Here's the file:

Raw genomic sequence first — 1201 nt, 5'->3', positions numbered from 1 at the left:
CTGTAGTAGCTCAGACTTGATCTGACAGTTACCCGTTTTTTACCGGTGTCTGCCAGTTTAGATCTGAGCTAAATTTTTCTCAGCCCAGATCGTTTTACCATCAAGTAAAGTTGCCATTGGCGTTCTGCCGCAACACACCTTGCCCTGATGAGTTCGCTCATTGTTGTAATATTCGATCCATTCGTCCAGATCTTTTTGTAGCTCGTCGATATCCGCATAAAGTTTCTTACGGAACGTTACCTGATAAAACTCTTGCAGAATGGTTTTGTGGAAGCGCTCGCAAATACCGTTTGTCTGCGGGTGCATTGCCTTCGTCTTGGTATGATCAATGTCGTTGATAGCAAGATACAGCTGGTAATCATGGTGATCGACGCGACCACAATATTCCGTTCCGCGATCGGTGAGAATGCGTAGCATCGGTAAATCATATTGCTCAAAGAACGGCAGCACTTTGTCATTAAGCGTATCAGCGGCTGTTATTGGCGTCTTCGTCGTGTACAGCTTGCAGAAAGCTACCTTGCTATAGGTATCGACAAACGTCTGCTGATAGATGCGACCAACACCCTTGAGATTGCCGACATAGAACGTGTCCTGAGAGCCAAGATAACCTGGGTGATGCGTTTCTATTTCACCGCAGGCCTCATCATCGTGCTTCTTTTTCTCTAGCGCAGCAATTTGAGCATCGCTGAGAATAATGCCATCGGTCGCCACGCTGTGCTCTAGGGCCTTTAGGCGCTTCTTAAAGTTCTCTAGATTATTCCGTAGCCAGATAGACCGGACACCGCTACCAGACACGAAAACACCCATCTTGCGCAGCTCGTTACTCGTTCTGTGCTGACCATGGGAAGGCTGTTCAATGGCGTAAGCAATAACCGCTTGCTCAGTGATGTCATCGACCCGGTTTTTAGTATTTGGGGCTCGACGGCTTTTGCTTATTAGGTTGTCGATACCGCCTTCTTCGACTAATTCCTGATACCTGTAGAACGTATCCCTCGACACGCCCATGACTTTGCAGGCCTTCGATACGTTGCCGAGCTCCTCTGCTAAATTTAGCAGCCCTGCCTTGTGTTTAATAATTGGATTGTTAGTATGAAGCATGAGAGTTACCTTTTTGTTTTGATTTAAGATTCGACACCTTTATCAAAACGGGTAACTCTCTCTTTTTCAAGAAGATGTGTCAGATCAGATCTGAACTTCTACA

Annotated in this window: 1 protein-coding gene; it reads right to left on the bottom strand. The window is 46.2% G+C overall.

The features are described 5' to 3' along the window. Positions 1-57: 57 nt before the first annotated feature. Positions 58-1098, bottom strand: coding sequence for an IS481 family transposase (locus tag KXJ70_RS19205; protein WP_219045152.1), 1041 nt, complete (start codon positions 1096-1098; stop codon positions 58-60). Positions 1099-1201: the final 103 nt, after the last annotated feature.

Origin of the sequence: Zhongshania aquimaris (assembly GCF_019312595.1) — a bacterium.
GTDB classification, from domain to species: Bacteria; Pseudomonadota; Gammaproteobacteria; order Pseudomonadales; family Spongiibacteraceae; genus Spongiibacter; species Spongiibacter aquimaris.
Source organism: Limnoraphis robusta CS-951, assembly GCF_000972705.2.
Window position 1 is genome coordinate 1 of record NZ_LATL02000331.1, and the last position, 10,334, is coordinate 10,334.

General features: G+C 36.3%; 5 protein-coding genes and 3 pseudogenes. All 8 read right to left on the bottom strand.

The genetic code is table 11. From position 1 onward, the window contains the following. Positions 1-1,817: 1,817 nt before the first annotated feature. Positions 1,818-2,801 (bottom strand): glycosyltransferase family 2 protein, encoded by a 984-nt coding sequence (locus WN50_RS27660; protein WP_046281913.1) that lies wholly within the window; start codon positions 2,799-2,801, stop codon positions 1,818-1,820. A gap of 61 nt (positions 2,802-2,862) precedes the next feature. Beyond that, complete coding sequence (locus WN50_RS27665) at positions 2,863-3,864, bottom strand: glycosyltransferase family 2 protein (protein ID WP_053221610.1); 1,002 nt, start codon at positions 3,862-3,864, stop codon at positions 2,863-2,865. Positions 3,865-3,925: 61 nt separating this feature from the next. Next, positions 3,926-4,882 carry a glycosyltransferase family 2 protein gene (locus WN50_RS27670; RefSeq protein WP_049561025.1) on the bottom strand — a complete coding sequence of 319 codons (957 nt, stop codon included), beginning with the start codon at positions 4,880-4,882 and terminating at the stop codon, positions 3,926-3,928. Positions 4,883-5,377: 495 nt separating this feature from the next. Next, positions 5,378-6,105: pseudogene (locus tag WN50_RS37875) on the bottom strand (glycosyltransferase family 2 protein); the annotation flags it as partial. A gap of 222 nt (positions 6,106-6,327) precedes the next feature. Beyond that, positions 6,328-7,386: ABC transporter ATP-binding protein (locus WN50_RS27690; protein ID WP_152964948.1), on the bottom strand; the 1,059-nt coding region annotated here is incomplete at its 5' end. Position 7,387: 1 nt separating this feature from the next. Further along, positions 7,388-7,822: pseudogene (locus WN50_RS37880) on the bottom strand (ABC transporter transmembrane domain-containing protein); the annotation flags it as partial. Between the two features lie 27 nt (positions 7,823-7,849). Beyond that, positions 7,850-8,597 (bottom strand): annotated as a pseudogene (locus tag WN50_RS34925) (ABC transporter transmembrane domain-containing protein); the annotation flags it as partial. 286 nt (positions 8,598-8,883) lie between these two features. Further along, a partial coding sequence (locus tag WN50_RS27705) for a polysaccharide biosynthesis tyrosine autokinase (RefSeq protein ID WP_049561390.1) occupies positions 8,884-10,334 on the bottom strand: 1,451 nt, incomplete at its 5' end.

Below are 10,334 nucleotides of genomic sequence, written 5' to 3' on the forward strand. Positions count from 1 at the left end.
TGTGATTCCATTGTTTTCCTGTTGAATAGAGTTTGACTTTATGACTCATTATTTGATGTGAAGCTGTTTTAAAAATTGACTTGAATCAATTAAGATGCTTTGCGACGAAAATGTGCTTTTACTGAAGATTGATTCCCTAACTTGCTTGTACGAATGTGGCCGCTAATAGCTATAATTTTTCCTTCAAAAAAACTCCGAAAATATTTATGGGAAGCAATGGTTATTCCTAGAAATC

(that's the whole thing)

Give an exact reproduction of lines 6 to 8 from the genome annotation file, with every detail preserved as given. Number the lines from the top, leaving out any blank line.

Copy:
GTDB classification, from domain to species: Bacteria; Pseudomonadota; Gammaproteobacteria; order Pseudomonadales; family Spongiibacteraceae; genus Spongiibacter; species Spongiibacter aquimaris.
Source organism: Limnoraphis robusta CS-951, assembly GCF_000972705.2.
Window position 1 is genome coordinate 1 of record NZ_LATL02000331.1, and the last position, 10,334, is coordinate 10,334.